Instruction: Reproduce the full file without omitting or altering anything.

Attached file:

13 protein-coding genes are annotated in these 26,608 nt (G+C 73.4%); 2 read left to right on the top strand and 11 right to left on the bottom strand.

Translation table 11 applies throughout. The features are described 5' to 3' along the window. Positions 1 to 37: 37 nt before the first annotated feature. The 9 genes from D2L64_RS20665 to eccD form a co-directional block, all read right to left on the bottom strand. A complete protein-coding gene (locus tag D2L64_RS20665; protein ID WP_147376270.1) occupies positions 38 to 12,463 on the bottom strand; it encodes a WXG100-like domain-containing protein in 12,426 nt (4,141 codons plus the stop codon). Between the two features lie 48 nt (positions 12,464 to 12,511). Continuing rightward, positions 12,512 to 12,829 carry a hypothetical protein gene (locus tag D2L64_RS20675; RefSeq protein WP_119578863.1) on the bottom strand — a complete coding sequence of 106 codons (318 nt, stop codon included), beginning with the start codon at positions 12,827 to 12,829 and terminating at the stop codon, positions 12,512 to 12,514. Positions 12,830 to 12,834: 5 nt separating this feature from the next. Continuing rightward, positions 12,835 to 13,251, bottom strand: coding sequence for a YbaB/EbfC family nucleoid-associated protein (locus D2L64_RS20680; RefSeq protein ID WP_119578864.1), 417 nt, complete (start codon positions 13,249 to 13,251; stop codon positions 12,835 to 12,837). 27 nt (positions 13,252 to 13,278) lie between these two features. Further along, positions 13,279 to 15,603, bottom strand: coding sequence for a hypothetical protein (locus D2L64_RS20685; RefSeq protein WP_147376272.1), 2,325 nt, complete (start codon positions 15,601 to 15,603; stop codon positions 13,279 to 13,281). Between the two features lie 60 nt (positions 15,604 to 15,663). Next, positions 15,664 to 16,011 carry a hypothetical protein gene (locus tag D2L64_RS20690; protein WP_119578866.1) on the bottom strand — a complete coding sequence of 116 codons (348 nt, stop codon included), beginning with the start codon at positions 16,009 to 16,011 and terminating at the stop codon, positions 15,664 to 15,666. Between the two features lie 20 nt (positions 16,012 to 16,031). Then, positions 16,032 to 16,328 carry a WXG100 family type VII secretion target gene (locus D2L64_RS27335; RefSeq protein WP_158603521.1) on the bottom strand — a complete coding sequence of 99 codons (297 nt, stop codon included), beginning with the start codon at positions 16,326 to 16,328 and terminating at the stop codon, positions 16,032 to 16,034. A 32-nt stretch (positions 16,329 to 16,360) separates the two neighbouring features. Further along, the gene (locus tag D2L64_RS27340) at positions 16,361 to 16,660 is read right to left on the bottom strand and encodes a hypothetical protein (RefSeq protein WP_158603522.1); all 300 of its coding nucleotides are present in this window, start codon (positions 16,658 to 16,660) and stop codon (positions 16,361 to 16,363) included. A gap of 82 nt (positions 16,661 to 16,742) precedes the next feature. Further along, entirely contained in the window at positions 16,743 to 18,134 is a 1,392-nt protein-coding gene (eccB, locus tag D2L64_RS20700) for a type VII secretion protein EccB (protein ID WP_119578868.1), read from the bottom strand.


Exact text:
13 protein-coding genes are annotated in these 26,608 nt (G+C 73.4%); 2 read left to right on the top strand and 11 right to left on the bottom strand.

Translation table 11 applies throughout. The features are described 5' to 3' along the window. Positions 1 to 37: 37 nt before the first annotated feature. The 9 genes from D2L64_RS20665 to eccD form a co-directional block, all read right to left on the bottom strand. A complete protein-coding gene (locus tag D2L64_RS20665; protein ID WP_147376270.1) occupies positions 38 to 12,463 on the bottom strand; it encodes a WXG100-like domain-containing protein in 12,426 nt (4,141 codons plus the stop codon). Between the two features lie 48 nt (positions 12,464 to 12,511). Continuing rightward, positions 12,512 to 12,829 carry a hypothetical protein gene (locus tag D2L64_RS20675; RefSeq protein WP_119578863.1) on the bottom strand — a complete coding sequence of 106 codons (318 nt, stop codon included), beginning with the start codon at positions 12,827 to 12,829 and terminating at the stop codon, positions 12,512 to 12,514. Positions 12,830 to 12,834: 5 nt separating this feature from the next. Continuing rightward, positions 12,835 to 13,251, bottom strand: coding sequence for a YbaB/EbfC family nucleoid-associated protein (locus D2L64_RS20680; RefSeq protein ID WP_119578864.1), 417 nt, complete (start codon positions 13,249 to 13,251; stop codon positions 12,835 to 12,837). 27 nt (positions 13,252 to 13,278) lie between these two features. Further along, positions 13,279 to 15,603, bottom strand: coding sequence for a hypothetical protein (locus D2L64_RS20685; RefSeq protein WP_147376272.1), 2,325 nt, complete (start codon positions 15,601 to 15,603; stop codon positions 13,279 to 13,281). Between the two features lie 60 nt (positions 15,604 to 15,663). Next, positions 15,664 to 16,011 carry a hypothetical protein gene (locus tag D2L64_RS20690; protein WP_119578866.1) on the bottom strand — a complete coding sequence of 116 codons (348 nt, stop codon included), beginning with the start codon at positions 16,009 to 16,011 and terminating at the stop codon, positions 15,664 to 15,666. Between the two features lie 20 nt (positions 16,012 to 16,031). Then, positions 16,032 to 16,328 carry a WXG100 family type VII secretion target gene (locus D2L64_RS27335; RefSeq protein WP_158603521.1) on the bottom strand — a complete coding sequence of 99 codons (297 nt, stop codon included), beginning with the start codon at positions 16,326 to 16,328 and terminating at the stop codon, positions 16,032 to 16,034. A 32-nt stretch (positions 16,329 to 16,360) separates the two neighbouring features. Further along, the gene (locus tag D2L64_RS27340) at positions 16,361 to 16,660 is read right to left on the bottom strand and encodes a hypothetical protein (RefSeq protein WP_158603522.1); all 300 of its coding nucleotides are present in this window, start codon (positions 16,658 to 16,660) and stop codon (positions 16,361 to 16,363) included. A gap of 82 nt (positions 16,661 to 16,742) precedes the next feature. Further along, entirely contained in the window at positions 16,743 to 18,134 is a 1,392-nt protein-coding gene (eccB, locus tag D2L64_RS20700) for a type VII secretion protein EccB (protein ID WP_119578868.1), read from the bottom strand.